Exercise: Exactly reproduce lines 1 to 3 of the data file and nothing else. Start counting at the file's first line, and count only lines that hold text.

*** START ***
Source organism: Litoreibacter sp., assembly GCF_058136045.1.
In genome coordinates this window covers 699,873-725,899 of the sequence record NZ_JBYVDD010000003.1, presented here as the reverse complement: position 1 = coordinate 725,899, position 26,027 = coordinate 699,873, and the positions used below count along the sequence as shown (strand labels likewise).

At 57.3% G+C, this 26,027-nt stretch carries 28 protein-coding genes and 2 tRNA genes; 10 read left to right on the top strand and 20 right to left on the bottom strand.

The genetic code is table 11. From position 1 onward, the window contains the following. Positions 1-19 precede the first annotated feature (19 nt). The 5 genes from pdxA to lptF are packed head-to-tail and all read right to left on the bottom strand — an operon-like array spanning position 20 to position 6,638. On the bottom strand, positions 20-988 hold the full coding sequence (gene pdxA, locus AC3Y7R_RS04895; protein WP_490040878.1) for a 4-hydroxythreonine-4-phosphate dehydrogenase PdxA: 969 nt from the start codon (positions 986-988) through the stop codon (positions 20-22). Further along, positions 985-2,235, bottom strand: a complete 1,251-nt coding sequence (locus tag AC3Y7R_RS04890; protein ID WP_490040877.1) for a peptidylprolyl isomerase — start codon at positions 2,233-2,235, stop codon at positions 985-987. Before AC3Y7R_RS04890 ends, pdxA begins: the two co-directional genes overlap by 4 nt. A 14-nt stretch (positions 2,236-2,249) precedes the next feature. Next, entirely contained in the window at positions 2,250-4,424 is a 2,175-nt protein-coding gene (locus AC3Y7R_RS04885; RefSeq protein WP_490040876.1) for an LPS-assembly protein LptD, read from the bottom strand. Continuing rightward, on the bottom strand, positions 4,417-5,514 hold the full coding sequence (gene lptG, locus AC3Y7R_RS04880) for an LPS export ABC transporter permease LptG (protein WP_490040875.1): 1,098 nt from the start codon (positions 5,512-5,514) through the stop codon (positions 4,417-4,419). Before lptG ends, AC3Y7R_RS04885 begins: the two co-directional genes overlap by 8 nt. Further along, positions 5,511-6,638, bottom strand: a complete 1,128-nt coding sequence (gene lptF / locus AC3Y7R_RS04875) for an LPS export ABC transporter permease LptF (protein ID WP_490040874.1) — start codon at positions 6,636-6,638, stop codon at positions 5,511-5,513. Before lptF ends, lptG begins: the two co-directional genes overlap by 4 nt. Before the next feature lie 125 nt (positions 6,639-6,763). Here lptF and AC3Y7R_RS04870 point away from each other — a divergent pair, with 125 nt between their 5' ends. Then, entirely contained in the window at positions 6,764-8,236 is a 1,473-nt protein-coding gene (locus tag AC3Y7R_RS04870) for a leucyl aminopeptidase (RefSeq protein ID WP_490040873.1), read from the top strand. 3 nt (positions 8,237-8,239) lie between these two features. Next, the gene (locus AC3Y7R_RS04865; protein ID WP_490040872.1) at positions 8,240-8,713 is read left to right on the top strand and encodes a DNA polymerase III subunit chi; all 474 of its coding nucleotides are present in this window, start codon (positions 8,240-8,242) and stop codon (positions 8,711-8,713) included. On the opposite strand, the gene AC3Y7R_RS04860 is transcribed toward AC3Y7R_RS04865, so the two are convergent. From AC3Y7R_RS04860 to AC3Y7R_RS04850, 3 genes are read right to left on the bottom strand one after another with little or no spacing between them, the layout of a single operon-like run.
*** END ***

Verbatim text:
Source organism: Litoreibacter sp., assembly GCF_058136045.1.
In genome coordinates this window covers 699,873-725,899 of the sequence record NZ_JBYVDD010000003.1, presented here as the reverse complement: position 1 = coordinate 725,899, position 26,027 = coordinate 699,873, and the positions used below count along the sequence as shown (strand labels likewise).

At 57.3% G+C, this 26,027-nt stretch carries 28 protein-coding genes and 2 tRNA genes; 10 read left to right on the top strand and 20 right to left on the bottom strand.